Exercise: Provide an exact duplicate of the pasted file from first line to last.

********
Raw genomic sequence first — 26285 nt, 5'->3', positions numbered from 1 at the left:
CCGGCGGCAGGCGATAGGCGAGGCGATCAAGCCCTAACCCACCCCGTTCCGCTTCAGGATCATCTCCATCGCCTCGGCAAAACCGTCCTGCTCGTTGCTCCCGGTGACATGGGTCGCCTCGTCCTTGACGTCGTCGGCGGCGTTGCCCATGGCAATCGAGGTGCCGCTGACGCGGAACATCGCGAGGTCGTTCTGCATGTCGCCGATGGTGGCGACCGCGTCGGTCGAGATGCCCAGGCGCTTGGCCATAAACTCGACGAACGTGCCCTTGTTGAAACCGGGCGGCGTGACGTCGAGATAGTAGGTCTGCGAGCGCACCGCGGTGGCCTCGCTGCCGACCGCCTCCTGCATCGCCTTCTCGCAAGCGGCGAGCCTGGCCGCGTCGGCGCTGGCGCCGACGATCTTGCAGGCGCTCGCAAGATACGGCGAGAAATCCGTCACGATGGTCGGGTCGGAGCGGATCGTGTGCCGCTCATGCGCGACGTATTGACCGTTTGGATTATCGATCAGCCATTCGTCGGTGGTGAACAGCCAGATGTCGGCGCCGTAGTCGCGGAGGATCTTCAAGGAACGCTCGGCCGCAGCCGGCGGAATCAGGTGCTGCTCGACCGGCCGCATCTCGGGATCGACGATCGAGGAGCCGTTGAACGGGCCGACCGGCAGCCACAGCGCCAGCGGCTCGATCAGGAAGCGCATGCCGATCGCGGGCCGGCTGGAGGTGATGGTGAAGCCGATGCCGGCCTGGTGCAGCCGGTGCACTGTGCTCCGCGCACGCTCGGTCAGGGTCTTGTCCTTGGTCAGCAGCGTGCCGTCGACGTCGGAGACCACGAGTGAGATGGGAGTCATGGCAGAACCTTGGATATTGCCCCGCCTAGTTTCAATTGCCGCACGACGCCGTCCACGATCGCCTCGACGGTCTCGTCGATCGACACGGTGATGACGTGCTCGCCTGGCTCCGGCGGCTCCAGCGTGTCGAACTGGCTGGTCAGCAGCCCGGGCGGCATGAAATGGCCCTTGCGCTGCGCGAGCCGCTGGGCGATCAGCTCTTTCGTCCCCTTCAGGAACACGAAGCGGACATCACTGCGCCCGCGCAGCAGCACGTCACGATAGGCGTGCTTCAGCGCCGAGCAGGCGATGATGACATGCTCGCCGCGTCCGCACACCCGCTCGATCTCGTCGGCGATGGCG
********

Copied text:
Raw genomic sequence first — 26285 nt, 5'->3', positions numbered from 1 at the left:
CCGGCGGCAGGCGATAGGCGAGGCGATCAAGCCCTAACCCACCCCGTTCCGCTTCAGGATCATCTCCATCGCCTCGGCAAAACCGTCCTGCTCGTTGCTCCCGGTGACATGGGTCGCCTCGTCCTTGACGTCGTCGGCGGCGTTGCCCATGGCAATCGAGGTGCCGCTGACGCGGAACATCGCGAGGTCGTTCTGCATGTCGCCGATGGTGGCGACCGCGTCGGTCGAGATGCCCAGGCGCTTGGCCATAAACTCGACGAACGTGCCCTTGTTGAAACCGGGCGGCGTGACGTCGAGATAGTAGGTCTGCGAGCGCACCGCGGTGGCCTCGCTGCCGACCGCCTCCTGCATCGCCTTCTCGCAAGCGGCGAGCCTGGCCGCGTCGGCGCTGGCGCCGACGATCTTGCAGGCGCTCGCAAGATACGGCGAGAAATCCGTCACGATGGTCGGGTCGGAGCGGATCGTGTGCCGCTCATGCGCGACGTATTGACCGTTTGGATTATCGATCAGCCATTCGTCGGTGGTGAACAGCCAGATGTCGGCGCCGTAGTCGCGGAGGATCTTCAAGGAACGCTCGGCCGCAGCCGGCGGAATCAGGTGCTGCTCGACCGGCCGCATCTCGGGATCGACGATCGAGGAGCCGTTGAACGGGCCGACCGGCAGCCACAGCGCCAGCGGCTCGATCAGGAAGCGCATGCCGATCGCGGGCCGGCTGGAGGTGATGGTGAAGCCGATGCCGGCCTGGTGCAGCCGGTGCACTGTGCTCCGCGCACGCTCGGTCAGGGTCTTGTCCTTGGTCAGCAGCGTGCCGTCGACGTCGGAGACCACGAGTGAGATGGGAGTCATGGCAGAACCTTGGATATTGCCCCGCCTAGTTTCAATTGCCGCACGACGCCGTCCACGATCGCCTCGACGGTCTCGTCGATCGACACGGTGATGACGTGCTCGCCTGGCTCCGGCGGCTCCAGCGTGTCGAACTGGCTGGTCAGCAGCCCGGGCGGCATGAAATGGCCCTTGCGCTGCGCGAGCCGCTGGGCGATCAGCTCTTTCGTCCCCTTCAGGAACACGAAGCGGACATCACTGCGCCCGCGCAGCAGCACGTCACGATAGGCGTGCTTCAGCGCCGAGCAGGCGATGATGACATGCTCGCCGCGTCCGCACACCCGCTCGATCTCGTCGGCGATGGCG